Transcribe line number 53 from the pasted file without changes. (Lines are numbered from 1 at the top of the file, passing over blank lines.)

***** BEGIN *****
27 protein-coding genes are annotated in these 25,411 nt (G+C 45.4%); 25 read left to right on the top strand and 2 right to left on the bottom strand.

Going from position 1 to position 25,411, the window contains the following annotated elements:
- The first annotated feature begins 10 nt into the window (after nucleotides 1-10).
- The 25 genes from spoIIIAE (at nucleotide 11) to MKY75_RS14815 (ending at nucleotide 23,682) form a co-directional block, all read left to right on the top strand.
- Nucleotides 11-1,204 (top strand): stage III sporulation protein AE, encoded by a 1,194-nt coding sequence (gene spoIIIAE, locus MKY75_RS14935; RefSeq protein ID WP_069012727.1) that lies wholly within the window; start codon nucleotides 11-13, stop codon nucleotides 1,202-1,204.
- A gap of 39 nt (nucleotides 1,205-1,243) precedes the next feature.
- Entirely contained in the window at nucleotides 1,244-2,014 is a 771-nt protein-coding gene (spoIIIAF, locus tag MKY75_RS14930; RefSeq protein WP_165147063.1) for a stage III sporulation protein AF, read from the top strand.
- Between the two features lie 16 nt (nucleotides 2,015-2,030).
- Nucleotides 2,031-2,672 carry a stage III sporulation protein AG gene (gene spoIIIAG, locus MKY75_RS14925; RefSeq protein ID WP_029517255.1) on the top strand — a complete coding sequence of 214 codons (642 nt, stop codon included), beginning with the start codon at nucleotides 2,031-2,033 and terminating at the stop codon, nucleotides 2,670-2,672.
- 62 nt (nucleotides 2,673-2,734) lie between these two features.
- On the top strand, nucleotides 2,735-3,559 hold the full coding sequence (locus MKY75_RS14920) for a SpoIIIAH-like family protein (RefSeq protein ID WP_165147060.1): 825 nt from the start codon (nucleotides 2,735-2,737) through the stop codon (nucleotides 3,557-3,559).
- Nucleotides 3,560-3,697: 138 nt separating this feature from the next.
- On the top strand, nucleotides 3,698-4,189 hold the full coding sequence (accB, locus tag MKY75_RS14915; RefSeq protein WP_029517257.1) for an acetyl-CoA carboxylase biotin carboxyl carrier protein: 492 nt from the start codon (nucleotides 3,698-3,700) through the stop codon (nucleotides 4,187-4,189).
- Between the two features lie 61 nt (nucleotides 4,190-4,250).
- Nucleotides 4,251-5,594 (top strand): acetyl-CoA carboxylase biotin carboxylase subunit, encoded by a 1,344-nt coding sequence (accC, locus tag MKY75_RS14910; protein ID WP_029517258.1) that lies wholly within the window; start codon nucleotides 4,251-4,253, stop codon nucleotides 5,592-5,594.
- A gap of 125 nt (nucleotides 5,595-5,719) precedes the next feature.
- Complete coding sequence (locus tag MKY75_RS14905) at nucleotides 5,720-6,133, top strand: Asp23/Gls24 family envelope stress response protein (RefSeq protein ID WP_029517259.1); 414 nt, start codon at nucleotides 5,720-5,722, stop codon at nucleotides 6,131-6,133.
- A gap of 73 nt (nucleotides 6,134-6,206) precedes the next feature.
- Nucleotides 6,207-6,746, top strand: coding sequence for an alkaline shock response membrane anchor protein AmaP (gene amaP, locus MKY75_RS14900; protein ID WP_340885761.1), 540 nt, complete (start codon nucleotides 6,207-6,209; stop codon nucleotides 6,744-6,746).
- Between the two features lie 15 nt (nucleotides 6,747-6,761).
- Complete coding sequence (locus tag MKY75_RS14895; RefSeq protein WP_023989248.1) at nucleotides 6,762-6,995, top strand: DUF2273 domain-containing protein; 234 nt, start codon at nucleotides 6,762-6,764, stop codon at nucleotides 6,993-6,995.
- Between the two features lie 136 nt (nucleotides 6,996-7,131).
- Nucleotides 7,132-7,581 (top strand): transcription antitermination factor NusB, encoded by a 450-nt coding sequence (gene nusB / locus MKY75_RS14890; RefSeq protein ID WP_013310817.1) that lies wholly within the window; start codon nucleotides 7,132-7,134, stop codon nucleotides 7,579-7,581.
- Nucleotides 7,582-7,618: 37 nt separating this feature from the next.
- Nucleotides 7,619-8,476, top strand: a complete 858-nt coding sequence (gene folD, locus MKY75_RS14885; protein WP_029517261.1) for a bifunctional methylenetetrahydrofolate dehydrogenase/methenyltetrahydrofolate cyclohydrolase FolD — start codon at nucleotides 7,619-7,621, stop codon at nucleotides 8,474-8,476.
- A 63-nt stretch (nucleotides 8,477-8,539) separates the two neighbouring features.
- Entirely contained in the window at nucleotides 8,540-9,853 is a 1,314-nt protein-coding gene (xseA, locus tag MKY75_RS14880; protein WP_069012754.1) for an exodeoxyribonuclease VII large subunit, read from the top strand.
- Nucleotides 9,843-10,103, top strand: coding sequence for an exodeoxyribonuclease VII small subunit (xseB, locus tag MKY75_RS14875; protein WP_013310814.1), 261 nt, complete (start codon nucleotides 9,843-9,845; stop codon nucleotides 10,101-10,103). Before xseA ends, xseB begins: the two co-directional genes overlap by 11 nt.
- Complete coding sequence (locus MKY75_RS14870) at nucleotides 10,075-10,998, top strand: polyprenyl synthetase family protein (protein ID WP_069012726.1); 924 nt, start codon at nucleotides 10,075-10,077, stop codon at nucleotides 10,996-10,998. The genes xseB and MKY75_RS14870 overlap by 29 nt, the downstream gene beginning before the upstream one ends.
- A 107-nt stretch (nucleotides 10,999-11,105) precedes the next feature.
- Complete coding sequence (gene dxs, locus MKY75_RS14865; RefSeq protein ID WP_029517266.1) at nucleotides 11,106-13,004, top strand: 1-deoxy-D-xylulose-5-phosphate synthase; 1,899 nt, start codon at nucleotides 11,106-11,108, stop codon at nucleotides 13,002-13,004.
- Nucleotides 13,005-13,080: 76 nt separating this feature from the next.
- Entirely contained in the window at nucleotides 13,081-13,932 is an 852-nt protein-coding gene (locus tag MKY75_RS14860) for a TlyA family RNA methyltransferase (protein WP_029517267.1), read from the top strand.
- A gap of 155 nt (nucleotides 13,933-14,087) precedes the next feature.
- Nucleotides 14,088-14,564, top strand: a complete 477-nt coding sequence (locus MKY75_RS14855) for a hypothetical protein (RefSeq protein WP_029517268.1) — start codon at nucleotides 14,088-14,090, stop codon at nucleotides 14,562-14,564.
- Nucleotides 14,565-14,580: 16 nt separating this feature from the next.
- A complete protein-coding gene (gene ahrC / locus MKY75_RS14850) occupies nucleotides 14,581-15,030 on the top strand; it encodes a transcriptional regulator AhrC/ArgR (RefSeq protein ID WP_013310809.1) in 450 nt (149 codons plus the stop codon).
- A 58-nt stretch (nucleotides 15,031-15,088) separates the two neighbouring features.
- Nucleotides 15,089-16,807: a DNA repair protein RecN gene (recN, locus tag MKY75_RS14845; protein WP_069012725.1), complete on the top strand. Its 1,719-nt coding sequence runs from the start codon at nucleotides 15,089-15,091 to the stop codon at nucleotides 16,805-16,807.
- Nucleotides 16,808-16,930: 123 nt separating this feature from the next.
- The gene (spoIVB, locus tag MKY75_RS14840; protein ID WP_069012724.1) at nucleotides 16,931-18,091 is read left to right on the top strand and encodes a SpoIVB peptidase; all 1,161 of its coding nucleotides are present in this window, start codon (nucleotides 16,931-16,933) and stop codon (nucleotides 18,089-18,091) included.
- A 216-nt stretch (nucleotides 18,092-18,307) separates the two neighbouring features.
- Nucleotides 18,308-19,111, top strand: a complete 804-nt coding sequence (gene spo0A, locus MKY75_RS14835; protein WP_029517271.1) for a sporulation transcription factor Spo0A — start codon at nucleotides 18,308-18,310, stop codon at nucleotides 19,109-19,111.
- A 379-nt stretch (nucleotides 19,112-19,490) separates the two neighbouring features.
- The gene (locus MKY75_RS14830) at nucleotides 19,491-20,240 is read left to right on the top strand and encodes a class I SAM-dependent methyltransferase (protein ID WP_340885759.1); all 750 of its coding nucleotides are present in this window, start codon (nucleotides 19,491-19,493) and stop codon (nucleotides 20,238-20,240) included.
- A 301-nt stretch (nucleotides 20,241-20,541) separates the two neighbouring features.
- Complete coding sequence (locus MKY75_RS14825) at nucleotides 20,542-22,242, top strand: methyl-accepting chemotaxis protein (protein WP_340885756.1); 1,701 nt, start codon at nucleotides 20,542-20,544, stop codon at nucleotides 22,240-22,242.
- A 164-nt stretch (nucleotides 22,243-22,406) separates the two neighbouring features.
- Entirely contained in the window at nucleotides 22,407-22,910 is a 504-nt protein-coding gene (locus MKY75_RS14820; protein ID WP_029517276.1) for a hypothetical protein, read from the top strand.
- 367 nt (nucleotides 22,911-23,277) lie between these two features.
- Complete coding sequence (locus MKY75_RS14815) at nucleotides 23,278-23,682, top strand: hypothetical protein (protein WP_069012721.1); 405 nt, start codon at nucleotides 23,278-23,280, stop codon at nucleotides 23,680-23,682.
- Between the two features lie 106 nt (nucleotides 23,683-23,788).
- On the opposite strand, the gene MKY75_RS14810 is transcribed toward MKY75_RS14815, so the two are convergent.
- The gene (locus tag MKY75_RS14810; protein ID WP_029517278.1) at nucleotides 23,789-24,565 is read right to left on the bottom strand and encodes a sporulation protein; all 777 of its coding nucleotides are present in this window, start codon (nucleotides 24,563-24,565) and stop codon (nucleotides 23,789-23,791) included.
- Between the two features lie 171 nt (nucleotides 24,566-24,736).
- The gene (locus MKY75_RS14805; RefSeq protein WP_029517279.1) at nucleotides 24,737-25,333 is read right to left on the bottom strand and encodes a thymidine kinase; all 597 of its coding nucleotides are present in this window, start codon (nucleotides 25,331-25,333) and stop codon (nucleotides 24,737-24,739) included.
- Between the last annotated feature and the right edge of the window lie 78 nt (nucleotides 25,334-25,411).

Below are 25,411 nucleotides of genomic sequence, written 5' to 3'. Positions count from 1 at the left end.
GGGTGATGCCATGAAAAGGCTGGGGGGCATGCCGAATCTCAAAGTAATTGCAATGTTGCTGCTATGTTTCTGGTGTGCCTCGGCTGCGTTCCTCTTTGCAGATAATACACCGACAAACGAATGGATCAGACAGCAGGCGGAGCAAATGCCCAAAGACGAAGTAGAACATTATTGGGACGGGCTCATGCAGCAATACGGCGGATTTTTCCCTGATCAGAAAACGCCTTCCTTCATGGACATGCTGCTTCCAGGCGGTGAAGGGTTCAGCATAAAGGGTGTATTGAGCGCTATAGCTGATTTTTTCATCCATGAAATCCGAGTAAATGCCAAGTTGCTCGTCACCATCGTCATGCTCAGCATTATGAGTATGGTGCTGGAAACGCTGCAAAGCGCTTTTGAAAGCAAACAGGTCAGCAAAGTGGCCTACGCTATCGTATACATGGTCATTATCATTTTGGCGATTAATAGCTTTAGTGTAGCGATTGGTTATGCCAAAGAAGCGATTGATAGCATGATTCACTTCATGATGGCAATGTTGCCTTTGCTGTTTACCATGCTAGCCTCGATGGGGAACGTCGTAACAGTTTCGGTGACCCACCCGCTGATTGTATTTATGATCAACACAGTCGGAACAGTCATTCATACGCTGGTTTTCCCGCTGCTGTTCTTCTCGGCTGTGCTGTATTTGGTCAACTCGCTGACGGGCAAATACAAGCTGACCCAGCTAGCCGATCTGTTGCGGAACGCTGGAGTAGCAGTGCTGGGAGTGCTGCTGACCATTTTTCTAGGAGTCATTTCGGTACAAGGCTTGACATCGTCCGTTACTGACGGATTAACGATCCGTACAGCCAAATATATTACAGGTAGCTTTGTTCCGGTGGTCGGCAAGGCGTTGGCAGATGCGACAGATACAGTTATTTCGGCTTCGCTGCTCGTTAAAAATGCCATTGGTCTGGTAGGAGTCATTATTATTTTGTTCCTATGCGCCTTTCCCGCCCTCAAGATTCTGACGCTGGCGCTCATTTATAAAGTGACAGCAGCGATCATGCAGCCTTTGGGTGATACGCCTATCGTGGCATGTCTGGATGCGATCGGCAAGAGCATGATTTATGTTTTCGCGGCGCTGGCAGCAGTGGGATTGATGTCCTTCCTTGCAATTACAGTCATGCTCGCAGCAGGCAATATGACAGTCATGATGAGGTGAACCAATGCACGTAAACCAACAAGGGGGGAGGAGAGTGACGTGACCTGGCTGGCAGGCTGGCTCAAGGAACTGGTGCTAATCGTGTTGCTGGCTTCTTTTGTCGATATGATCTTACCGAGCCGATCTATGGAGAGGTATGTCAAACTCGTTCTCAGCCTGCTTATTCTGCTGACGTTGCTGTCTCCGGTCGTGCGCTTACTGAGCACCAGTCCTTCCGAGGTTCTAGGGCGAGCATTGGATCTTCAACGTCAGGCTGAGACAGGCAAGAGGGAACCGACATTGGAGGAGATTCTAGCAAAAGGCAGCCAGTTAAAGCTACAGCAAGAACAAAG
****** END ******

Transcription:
- On the opposite strand, the gene MKY75_RS14810 is transcribed toward MKY75_RS14815, so the two are convergent.